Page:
We know of this story as Lamis is one of students at our SB OverSeas school. Despite the difficulties in coming to our school due to street harassment, she attends our classes as she wants to have a better future. She talks openly with others at the school of her experience and encourages them to make their own decision telling them that she wishes she was not married so young as she feels chained by the stigma. She hopes that her message will empower other girls to make their own decision and chose education instead of marriage as a means of security. For herself, she hopes that education will be the key to unlocking a better future and having, like the name of our centre, a better tomorrow: ‘Bukhra Ahla’.


Lamis is just one of the many girls at our schools who have been affected by child marriage. SB OverSeas works to prevent the practice of child marriage by providing access to education for 1,400 refugee children in Lebanon and by economically empowering women and girls through our vocational courses, as well as our self-development courses.


[1]Over 70% of Syrian refugees in Lebanon do not have legal residency:



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European Parliament committee urges end to child marriage

EU should act against the unlawful practice globally – and at home (16.04.2018) – – The European Union could do more to help end child marriage, and members of the European Parliament are working for it to do just that.


On Thursday, the parliament’s Women’s Rights and Gender Equality Committee adopted an opinion calling for the EU’s diplomatic arm to develop a clear strategy and dedicate funds to eradicating child and forced marriage by 2030.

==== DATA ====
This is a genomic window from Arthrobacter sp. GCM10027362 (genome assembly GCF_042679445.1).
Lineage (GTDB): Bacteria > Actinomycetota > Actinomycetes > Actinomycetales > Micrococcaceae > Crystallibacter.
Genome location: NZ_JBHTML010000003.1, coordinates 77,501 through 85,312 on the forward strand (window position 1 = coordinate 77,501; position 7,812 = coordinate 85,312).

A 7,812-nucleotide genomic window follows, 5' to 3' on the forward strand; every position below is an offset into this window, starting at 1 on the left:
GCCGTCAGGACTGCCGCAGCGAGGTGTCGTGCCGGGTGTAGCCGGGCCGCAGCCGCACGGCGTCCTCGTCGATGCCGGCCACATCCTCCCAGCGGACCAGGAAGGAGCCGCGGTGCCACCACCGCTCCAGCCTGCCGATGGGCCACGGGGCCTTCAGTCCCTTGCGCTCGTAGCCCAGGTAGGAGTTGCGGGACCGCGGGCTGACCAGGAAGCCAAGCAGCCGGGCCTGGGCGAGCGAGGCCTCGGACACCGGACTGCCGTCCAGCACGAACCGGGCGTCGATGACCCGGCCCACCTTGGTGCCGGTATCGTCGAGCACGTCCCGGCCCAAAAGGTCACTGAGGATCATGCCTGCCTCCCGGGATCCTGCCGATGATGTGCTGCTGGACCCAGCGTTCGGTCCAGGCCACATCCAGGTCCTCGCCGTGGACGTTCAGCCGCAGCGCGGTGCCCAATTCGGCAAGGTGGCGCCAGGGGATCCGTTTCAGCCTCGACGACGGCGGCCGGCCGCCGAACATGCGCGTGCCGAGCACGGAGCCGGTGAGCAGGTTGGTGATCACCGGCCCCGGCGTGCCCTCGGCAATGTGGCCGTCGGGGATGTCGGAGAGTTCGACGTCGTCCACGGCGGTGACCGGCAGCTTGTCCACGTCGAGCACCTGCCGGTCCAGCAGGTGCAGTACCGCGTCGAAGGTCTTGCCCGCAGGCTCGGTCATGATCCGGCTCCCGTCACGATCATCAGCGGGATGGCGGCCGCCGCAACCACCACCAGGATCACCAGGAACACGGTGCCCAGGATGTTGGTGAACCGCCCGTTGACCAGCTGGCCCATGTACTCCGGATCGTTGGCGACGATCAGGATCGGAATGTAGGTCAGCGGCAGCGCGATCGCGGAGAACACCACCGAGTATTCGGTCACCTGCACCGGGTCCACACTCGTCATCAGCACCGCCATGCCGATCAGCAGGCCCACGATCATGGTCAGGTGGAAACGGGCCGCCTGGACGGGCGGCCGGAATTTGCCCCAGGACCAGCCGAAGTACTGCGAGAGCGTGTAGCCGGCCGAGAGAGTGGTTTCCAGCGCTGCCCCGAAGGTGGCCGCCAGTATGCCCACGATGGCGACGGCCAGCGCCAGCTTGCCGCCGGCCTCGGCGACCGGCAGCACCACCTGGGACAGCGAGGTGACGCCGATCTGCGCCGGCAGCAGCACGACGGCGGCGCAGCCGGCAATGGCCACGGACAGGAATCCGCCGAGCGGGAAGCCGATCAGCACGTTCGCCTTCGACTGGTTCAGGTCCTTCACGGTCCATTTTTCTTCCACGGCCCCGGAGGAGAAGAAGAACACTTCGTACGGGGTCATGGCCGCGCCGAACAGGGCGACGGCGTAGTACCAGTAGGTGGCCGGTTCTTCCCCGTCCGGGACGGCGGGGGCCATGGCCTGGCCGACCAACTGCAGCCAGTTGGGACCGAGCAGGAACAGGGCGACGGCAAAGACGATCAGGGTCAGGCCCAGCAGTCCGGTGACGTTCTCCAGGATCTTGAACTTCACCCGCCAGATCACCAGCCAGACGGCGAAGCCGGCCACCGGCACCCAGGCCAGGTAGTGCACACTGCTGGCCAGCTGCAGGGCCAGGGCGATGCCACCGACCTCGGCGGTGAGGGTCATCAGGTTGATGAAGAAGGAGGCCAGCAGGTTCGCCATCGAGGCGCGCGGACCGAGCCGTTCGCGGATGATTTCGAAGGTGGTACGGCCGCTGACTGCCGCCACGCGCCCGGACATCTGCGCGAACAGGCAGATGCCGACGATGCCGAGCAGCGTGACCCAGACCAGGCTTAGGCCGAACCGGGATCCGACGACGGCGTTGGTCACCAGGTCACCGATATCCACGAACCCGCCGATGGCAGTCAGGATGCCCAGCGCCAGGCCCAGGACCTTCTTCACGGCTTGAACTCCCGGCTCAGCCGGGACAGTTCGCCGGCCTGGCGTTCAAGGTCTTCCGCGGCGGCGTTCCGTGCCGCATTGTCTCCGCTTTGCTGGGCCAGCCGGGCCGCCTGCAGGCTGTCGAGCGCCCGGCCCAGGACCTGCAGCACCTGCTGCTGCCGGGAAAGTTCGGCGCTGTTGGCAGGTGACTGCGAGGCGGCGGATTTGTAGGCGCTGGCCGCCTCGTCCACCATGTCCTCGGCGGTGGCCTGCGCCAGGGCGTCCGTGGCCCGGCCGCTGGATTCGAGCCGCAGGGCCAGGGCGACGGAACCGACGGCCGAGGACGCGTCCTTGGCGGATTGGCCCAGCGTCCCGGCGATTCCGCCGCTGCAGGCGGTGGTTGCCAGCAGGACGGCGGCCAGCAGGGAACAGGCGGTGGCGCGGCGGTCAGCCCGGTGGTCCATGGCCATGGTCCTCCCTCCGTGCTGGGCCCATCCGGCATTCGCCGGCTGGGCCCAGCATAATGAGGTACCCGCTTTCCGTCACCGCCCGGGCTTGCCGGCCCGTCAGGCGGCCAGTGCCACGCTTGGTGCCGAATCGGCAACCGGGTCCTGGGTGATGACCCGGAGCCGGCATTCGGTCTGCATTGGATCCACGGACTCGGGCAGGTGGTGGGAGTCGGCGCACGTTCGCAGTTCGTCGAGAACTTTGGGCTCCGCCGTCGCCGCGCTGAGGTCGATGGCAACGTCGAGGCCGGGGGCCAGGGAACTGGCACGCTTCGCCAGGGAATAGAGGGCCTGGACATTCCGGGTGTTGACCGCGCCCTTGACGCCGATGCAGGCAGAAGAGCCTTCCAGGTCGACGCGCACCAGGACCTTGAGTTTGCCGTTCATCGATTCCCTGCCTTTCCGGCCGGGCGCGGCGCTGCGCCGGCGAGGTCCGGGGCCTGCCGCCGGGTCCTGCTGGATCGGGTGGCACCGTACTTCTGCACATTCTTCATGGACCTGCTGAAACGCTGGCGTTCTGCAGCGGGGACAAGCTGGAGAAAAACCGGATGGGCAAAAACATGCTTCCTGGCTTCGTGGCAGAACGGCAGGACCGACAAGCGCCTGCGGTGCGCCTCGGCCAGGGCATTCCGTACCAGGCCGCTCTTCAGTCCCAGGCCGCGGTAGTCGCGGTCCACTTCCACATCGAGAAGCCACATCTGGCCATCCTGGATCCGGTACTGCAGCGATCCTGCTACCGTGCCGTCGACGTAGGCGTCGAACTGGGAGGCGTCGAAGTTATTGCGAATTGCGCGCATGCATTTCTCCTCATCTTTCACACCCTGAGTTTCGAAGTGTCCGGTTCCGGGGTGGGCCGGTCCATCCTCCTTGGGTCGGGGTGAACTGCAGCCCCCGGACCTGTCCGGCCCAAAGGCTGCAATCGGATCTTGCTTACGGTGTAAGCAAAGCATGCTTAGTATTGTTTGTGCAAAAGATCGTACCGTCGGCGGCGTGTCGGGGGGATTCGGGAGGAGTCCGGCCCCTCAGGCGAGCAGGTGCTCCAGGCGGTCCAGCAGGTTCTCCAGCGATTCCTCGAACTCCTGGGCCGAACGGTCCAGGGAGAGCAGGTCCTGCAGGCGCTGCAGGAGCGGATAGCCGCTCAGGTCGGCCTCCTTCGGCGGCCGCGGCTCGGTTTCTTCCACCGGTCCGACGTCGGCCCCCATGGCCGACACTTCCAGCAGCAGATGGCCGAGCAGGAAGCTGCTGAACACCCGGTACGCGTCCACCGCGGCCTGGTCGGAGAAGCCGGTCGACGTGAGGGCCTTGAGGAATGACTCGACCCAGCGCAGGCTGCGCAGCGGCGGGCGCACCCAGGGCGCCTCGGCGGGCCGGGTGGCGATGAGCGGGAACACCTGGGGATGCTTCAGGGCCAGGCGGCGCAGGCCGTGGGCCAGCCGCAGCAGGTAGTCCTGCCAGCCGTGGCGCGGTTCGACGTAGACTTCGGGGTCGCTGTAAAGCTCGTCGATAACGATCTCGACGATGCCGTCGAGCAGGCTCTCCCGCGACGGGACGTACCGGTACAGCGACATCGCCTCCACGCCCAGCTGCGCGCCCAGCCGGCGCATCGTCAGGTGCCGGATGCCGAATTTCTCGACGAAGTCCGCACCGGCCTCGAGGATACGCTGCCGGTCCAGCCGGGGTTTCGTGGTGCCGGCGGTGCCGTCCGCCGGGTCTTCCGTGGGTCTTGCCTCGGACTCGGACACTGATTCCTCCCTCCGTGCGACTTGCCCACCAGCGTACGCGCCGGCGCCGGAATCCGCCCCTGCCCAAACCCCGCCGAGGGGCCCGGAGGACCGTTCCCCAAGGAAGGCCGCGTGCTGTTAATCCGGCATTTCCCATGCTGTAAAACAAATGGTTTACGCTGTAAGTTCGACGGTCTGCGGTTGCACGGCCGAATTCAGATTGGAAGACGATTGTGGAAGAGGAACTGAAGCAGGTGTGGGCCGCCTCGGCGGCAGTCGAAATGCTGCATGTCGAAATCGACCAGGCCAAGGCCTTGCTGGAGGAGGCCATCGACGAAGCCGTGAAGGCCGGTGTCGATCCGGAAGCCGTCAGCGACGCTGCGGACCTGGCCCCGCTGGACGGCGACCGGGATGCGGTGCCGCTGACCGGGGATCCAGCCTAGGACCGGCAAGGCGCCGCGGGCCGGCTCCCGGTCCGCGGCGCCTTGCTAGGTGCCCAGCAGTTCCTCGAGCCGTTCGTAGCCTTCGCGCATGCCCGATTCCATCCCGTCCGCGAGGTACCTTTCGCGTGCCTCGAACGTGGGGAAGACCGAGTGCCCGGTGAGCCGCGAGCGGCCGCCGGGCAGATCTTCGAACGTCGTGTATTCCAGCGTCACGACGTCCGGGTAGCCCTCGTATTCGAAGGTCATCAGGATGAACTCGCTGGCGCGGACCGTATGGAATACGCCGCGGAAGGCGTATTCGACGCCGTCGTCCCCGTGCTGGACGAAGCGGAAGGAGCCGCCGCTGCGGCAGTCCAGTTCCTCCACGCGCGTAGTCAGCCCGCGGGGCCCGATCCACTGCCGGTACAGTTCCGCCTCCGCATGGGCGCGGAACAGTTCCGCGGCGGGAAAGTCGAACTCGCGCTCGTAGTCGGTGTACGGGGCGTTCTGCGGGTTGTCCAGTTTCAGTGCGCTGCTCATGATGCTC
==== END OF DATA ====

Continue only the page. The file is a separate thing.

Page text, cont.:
This could not be more timely. Under the United Nations Sustainable Development Goals, countries around the world pledged to end child marriage – any marriage in which one or both spouses are under age 18 – by 2030.


Achieving this will be difficult. Child marriage occurs in every region of the world, in staggering numbers. About 15 million girls under 18 marry each year – one every two seconds. Every seven seconds, a girl under 15 marries. Most girls marry men over age 18 – in some cases, much older.


Research shows that child marriage is severely harmful. Married children often drop out of school and are locked in poverty as a result. Married girls often quickly become pregnant, and early pregnancy involves serious health risks – including death – for girls and their babies. Girls who marry are at higher risk of domestic violence than women who marry as adults.


The EU has a key role to play. The EU and many of its member states contribute significant amounts of aid to countries with high rates of child marriage. Donors can provide critical assistance for legal and policy reform in these countries. They can also help provide the support – access to education, sexual and reproductive health information and services, economic security, and social empowerment – girls need to escape child marriage.


There is also work for the EU to do at home. A number of EU member states still permit child marriage. Several countries – the Netherlands, Germany, and Sweden – have banned child marriage (and non-EU Norway is considering doing so). But others – including Austria, Belgium, Italy, Spain, and the United Kingdom, to name a few – have laws allowing children younger than 18 to marry under some circumstances.


The European Parliament’s committee is on the right path to push the EU on this issue. The Foreign Affairs committee and the full parliament should not only adopt this opinion, but ultimately deliver a resolution calling on EU member states to take concerted action. Girls’ lives depend on it.


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Portugal gender change law boosts transgender rights, protects infants

NewsMax (13.04.2018) – – Portugal, a new gender change law approved Friday means transgender people in the country will no longer need to be diagnosed as mentally ill to legally change their gender and unnessary surgery on intersex infants is banned.


Several European nations require transgender people to undergo medical procedures such as surgery and sterilization, be diagnosed with a mental disorder, and get divorced if married to have their desired gender legally recognized by government.